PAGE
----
PARIS — Aymen Arfaoui strapped on a plastic Uber Eats bag and checked his cell phone for the fastest bicycle route before pedaling into the stream of cars circling the Place de la République. Time was money, and Arfaoui, a nervous 18-year-old migrant, needed cash.
“I’m doing this because I have to eat,” he said, locking in a course that could save him a few minutes on his first delivery of the day. “It’s better than stealing or begging on the street.”
Arfaoui has no working papers, and he would pocket a little more than half that day’s earnings. He said he owed the rest to a French bicycle courier who considered Uber Eats’ terms too cheap — just under $4 per order, plus a bit for mileage — to do the work himself.
The Parisian courier had outsourced the job illicitly to Arfaoui, who had been living in an abandoned car for a month after arriving from Tunisia. The migrant teenager said he earned 17 euros that day (less than $20) for four hours of work.
Food delivery has become a multibillion-euro business as U.S. Uber, London’s Deliveroo and ambitious rivals battle to capture markets and consumers. But competition has squeezed pay for couriers, prompting some to take advantage of the most desperate of job seekers.
In France, where food delivery is a booming trend, some couriers who are registered on such apps are renting out their accounts. The substitute cyclists are often migrants in the country illegally, asylum-seekers and underage teenagers willing to work long hours for low wages, no matter the traffic or weather, according to French labor and humanitarian groups, some companies, and interviews with more than a dozen riders and migrants.
The couriers broker such deals on the street or through chats on Facebook, WhatsApp and Telegram, and take a 30-50% cut of earnings. Many of the riders and migrants spoke on the condition of anonymity given the nature of the work.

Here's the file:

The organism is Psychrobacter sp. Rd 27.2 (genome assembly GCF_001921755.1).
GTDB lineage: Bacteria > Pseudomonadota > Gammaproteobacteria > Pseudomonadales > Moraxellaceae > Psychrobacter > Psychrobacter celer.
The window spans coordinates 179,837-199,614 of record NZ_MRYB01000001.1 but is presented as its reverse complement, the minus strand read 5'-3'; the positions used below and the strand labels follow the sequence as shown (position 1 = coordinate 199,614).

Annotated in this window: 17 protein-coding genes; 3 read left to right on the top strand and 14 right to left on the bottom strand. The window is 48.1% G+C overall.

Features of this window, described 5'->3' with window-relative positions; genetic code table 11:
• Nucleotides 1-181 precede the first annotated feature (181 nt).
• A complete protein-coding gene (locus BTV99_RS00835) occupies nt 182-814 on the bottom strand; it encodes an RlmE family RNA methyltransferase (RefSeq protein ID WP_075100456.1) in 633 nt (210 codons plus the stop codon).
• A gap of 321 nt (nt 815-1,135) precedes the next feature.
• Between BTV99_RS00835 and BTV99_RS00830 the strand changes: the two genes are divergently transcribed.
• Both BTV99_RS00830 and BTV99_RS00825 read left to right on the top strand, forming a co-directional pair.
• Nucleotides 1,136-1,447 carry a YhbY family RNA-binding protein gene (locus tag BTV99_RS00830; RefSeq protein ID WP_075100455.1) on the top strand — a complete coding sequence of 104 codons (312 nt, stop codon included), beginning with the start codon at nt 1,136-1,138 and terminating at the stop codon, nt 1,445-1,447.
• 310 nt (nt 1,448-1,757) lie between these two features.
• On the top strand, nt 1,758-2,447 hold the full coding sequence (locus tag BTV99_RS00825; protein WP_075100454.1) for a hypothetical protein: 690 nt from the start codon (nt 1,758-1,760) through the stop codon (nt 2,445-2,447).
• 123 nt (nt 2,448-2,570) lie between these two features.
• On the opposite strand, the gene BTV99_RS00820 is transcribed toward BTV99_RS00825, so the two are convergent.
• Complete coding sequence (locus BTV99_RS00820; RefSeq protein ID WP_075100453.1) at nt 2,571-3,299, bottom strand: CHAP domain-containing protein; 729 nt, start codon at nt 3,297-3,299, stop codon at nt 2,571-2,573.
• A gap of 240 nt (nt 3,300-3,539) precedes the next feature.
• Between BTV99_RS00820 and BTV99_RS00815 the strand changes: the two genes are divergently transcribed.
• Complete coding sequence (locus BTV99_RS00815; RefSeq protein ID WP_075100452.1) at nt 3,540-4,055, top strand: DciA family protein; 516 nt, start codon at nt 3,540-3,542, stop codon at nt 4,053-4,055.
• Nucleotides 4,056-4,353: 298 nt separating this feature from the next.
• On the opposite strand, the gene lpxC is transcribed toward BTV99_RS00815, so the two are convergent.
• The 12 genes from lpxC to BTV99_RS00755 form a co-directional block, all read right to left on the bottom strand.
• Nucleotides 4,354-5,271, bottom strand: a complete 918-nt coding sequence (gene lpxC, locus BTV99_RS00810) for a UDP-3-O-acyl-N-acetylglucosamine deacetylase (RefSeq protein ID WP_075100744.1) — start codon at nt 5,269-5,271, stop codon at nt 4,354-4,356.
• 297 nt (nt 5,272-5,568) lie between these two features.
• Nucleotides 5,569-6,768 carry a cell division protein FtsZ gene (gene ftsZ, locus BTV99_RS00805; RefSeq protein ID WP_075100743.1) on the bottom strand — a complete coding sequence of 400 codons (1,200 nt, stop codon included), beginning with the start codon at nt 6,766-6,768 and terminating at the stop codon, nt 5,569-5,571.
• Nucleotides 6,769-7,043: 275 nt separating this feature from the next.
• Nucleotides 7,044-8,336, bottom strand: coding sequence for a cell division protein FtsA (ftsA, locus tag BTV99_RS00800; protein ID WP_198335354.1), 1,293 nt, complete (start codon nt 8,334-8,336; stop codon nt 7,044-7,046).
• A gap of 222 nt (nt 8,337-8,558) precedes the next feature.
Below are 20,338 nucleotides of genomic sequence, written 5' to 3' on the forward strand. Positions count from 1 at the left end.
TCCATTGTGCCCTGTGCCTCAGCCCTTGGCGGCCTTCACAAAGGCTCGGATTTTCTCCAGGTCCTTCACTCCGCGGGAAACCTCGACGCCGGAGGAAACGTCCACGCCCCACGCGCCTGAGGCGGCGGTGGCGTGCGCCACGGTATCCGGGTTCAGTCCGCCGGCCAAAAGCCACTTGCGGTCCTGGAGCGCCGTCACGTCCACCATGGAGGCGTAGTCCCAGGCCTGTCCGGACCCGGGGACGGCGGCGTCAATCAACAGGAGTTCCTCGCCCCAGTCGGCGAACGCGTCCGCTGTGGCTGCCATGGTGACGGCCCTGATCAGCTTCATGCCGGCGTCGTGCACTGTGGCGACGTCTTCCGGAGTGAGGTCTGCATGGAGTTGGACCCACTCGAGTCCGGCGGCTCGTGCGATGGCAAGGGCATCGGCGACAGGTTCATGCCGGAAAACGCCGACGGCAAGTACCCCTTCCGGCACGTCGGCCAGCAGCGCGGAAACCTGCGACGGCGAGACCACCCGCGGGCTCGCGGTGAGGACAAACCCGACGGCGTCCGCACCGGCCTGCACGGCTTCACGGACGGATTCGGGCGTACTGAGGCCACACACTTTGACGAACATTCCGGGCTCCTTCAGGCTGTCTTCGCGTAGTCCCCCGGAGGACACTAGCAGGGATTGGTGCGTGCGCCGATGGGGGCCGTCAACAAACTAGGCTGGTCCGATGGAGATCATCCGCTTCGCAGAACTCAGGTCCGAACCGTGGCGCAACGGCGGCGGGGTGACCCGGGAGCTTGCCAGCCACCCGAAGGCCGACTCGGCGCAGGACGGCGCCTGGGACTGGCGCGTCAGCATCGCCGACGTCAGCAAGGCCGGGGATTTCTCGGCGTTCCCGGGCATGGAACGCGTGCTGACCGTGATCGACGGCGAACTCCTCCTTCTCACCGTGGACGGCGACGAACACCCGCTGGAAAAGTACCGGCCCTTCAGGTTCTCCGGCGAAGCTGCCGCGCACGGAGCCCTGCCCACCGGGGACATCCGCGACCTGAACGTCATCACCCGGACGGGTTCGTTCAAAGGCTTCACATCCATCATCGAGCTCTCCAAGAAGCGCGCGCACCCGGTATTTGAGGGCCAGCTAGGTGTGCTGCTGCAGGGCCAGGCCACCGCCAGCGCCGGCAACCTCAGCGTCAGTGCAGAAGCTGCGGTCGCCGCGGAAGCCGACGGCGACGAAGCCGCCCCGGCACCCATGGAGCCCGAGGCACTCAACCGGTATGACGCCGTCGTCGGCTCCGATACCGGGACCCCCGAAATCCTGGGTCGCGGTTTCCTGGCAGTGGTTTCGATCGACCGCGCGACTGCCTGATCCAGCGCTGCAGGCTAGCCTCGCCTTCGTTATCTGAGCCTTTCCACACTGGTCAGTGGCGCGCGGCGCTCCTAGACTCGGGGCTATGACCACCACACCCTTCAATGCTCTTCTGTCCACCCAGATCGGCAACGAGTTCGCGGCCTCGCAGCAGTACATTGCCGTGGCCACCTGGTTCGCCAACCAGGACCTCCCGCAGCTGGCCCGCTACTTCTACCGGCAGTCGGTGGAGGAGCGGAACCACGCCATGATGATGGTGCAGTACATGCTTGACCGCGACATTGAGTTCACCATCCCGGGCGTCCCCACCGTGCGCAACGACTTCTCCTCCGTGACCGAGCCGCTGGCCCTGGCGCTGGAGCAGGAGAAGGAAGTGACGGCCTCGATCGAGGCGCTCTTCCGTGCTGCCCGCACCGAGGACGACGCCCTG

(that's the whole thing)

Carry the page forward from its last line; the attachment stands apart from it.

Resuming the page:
The activity has unfolded on a small scale among the 20,000 or so food delivery couriers in France. Companies have dropped scores of riders found doing black market deals. But businesses and regulators are facing fresh complaints of another sign of exploitation in the gig economy.
“These jobs have become more precarious,” said Jean-Daniel Zamor, president of the Independent Deliverymen’s Collective in Paris, a group that works on labor issues for couriers. “The fact that there is less money from the platforms has pushed poor people to outsource to people even poorer than them.”
Uber Eats and competitors including Stuart, a French app, and Glovo, based in Spain, said they were aware of misconduct.
“We’re concerned because these are illegal practices in which people are profiting from the vulnerability of others,” said Nicolas Breuil, global marketing manager for Stuart.
The labor inspector in Nantes, one of France’s largest cities, has opened an inquiry. Stuart and Deliveroo said they had spoken with French government ministries to track and prevent possible abuse.
Deliveroo said in a statement that it had “a zero-tolerance approach on this matter” and took it “extremely seriously, including fully investigating any concerns that may arise.”
Alexandre Fitussi, Glovo’s general director in France, said couriers who turned to people without documentation had created their own system of exploitation. “It’s a big problem,” he said, adding that at least 5% of its 1,200 weekly deliverers had been found to be in France illegally.
Conditions are ripe in other European countries for similar exploitation of migrants in the country illegally and asylum-seekers, and the problem has been reported in Britain and Spain.
Until recently, food delivery services were scarcely seen in France, where sit-down meals are a cultural totem. That shifted in 2015 when Deliveroo began offering food off menus from bistros and fast-food restaurants. Uber Eats and other delivery apps followed.